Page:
In a Book, Irishman Explains Why He Loves Living in Croatia

Total Croatia News

ZAGREB, March 25, 2018 – “Moj brod je Hrvatska” (My ship Is Croatia), a book by Paul O’Grady, an Irishman who lives in Croatia, was launched in Zagreb. The book, published by Alfa, “did not happen by accident, but was rather a result of sharing the same frustration about a negativity that prevails over a positive attitude towards possibilities and prospects of living in Croatia,” said editor Anita Benčec Nikolovski.

O’Grady’s book is a result of the project “My ship is Croatia”, which the author and his publishing house have been implementing in the form of motivational workshops for primary and secondary school students across the country in order to empower them to deal with life’s challenges and raise their awareness of the advantages and beauties of living in Croatia, said Benčec Nikolovski.

O’Grady said he had joined the project because he was surprised by Croatians’ perception of a lack of prospects in their own country. He said he was glad that he was not the only one to believe that living in Croatia offered prospects, mentioning in that context his friend Branimir, whom he met while living in Australia and who, when asked why he had returned to Croatia, said that “life in Australia may be better but in Croatia it is more beautiful.”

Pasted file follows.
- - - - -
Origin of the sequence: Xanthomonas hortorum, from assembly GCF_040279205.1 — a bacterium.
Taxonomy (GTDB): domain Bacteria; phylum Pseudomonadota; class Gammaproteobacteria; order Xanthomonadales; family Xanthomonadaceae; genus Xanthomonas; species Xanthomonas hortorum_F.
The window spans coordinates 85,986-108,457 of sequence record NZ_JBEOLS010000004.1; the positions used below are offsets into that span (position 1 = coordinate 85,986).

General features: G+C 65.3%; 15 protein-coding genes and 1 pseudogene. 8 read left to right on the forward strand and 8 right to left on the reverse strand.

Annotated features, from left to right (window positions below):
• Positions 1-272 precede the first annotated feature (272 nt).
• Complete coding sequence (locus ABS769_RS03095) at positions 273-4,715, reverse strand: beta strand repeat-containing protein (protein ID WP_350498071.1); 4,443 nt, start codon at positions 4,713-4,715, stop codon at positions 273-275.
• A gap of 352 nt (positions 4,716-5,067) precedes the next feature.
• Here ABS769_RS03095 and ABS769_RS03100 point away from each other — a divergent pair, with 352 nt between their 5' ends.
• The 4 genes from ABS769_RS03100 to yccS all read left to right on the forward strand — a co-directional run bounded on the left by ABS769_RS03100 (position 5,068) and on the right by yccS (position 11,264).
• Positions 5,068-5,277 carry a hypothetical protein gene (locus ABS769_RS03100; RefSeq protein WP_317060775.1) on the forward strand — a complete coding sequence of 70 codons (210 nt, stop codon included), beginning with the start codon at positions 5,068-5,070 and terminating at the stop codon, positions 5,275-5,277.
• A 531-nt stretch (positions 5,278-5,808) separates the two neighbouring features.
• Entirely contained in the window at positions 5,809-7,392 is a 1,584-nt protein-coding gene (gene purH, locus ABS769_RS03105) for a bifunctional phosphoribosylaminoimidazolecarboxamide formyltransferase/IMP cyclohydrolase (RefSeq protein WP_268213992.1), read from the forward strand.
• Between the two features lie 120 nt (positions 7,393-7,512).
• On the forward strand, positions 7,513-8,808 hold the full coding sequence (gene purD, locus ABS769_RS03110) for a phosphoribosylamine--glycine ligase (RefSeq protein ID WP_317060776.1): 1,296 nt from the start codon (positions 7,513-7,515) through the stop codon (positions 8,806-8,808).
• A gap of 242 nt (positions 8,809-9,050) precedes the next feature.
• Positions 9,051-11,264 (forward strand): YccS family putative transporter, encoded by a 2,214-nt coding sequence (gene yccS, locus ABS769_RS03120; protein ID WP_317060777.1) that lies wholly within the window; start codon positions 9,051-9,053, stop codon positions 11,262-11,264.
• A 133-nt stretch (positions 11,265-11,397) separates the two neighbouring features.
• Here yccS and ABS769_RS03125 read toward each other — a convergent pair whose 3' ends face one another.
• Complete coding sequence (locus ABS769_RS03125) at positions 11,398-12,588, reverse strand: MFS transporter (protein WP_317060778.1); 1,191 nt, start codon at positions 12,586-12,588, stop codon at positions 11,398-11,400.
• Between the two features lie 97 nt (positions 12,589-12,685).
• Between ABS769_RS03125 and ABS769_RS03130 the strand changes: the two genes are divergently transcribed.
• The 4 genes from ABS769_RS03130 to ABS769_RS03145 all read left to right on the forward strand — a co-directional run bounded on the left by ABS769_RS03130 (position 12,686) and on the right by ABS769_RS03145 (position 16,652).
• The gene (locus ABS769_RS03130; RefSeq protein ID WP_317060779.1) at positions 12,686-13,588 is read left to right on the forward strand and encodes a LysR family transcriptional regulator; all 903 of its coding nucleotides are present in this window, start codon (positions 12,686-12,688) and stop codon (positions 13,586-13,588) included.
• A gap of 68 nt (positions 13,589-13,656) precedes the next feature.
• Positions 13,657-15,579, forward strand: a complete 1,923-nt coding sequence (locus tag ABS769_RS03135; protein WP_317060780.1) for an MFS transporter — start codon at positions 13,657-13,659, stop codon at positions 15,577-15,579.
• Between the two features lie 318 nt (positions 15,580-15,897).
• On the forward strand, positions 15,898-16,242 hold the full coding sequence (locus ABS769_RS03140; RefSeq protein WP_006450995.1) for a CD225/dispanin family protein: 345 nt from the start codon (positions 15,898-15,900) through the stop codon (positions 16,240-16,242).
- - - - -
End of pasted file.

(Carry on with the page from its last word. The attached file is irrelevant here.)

O’Grady said that he could not tell young people not to leave Croatia but that if they opted to do so, they should have a vision as to why they were leaving and be aware of the good things they were leaving behind.

In a message to young people, Benčec Nikolovski said that they were not alone and that there were others, too, who wanted to see Croatia make progress. That progress need not be any huge, spectacular steps but small steps by everyone, she said.

Guests at the book launch were also addressed by Irish Ambassador Olive Hempenstall who underlined the importance of education in the positive changes in Ireland that have transformed it from a country a large number of people were leaving to a country interesting to foreigners, among them many Croats. She said that Ireland’s long-standing membership of the European Union had a key role in that, noting that visible progress had been made in Croatia, too, since the country’s accession to the EU.

Attending the book launch were also the author of the book’s foreword, Bojana Meandžija, and Jelena Slavić Miljenović and Luka Tripalo of the World Youth Alliance Croatia.


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